Most rural communities in Africa where the snake bites are rampant do not have potent anti-venoms.
PIC: An East African Gaboon viper. (Source: aboutanimals.com)
REPTILES | SNAKES
Here is a worrying statistic: Snake bites kill at least 30,000 people in Africa every year.
This is from a survey by Médecins Sans Frontières (MSF), which also highlights challenges in access to anti-venoms.
An estimated one million snakebites occur every year worldwide, causing 100,000 deaths, three times as many amputations and permanent disabilities, according to the World Health organization (WHO).
The study by MSF shows that most rural communities in Africa where the snake bites are rampant do not have potent antivenoms to treat victims.
An antivenom is a medication made from antibodies which is used to treat certain venomous bites and stings.
“Although there are several antivenoms available, there is insufficient data to support their safety and efficacy,” said Matthew Coldiron, a researcher at Epicentre, an organization supported by MSF.
Coldiron shared his findings on snake bites at the first Epicentre Scientific Day conference in Kampala last week, where researchers from across the world mulled new ways to tame public health challenges.
His paper shows that most communities in Africa have a limited choice of antivenom because it is limited to certain types of toxins and remains too expensive.
Coldiron suggests developing cheaper antivenoms through public-private partnerships because they are expensive to produce.
The most available antivenom in Africa is FAV-Africa (Sanofi Pasteur) but it covers 10 different species of snakes, yet some of the snakes may contain more than 100 different toxins and enzymes.
Worse still, production of the antivenom ended in 2013 and the last doses expired in June 2016, leaving the continent without a viable alternative.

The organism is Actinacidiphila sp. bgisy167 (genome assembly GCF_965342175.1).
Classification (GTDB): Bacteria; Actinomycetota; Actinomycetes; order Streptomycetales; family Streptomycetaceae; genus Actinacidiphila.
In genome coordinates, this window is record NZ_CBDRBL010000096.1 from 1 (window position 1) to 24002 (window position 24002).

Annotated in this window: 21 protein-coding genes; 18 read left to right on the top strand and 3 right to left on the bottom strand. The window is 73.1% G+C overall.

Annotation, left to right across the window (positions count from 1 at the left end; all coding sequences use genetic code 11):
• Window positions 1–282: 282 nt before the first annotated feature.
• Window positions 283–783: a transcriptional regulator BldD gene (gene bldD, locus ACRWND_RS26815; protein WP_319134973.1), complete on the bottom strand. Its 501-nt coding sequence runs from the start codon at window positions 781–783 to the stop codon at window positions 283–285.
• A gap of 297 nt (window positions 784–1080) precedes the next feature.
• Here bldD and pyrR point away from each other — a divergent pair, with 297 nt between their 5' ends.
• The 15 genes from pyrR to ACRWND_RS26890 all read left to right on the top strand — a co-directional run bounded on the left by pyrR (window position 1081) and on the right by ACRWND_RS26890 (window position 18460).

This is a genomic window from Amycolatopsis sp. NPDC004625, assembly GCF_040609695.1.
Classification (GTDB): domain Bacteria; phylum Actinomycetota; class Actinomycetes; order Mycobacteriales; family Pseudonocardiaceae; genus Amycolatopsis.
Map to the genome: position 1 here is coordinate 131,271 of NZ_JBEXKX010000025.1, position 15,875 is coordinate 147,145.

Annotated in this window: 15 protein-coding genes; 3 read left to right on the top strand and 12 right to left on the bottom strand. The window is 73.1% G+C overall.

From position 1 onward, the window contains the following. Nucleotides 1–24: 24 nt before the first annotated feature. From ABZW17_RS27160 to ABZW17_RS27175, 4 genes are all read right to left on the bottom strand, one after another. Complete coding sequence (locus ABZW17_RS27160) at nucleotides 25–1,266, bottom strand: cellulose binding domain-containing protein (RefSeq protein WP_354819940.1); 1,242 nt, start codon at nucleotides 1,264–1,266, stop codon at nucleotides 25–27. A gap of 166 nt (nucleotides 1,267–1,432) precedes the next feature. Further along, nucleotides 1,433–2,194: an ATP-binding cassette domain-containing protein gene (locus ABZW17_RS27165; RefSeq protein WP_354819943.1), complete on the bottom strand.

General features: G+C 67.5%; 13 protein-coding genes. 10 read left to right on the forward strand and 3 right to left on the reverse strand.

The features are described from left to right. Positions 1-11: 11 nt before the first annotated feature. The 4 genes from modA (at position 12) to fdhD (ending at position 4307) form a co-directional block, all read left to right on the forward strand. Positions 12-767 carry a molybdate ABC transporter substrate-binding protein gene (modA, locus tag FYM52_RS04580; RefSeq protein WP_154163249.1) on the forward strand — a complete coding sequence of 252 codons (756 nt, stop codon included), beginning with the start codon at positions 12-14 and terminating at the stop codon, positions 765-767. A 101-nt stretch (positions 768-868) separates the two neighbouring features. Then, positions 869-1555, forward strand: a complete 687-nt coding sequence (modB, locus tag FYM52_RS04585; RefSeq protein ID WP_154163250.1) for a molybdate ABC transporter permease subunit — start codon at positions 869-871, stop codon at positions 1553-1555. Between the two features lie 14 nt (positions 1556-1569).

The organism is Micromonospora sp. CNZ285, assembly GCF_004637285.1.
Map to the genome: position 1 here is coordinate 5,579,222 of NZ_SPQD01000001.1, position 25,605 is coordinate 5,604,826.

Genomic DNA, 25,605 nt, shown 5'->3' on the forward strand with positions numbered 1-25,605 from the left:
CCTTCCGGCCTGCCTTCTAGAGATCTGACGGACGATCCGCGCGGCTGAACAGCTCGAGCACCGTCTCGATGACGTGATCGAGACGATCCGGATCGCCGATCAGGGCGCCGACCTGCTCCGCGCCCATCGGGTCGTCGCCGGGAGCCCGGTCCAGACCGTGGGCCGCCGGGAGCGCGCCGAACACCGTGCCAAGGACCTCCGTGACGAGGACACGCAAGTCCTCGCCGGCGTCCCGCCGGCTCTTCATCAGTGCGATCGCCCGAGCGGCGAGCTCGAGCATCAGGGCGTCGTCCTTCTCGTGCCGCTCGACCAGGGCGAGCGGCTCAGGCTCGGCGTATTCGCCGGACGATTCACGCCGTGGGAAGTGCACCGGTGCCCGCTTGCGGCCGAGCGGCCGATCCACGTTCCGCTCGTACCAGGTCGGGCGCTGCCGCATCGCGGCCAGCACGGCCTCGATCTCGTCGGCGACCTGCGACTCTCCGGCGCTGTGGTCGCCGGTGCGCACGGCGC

According to Coldiron, several new antivenoms have entered the market in recent years, but there is insufficient data supporting their safety and efficacy, and they are much more expensive.
“A common dose of anti-venom in middle-income countries costs about $200 [about sh720,000]. There are cheaper ones produced in Mexico and Costa Rica but a dose costs about $100 [about sh360,000], which is high for many,” he said.
In Uganda, statistics on snake bites are scanty.
According to The Surgery, a Kampala-based hospital, the six deadliest types of snakes in Uganda include the puff adder (pictured below), Gaboon viper, Jameson’s mamba, black mamba, forest cobra and the black-necked spitting cobra.
Bites by venomous snakes can cause paralysis that may prevent breathing while bleeding disorders can lead to a fatal haemorrhage, irreversible kidney failure and tissue damage.
Agricultural workers and children are the most affected. Children often suffer more severe effects than adults, due to their smaller body mass. Most of these occur in Africa, Asia and Latin America.
Any evidence of poisoning is supposed to be promptly treated with antivenom. However, the choice of antivenom depends on the local characteristics of snakebites and the availability of antivenoms.
WHO classifies snake bites as a neglected public health issue, a challenge prevalent in tropical and subtropical countries.
What to do if bitten by a snake
First, don’t panic!
Try to squeeze the poison out of the hole (bite mark) and wipe it away in the first few seconds.
Immobilize the affected limb (moving and sucking will make it worse).
Don’t use a tourniquet (bandage) to shut off the blood supply.
Go to a hospital as soon as possible so that a specific antivenon based on the symptoms is administered.
(Additional reporting by Joan Murungi)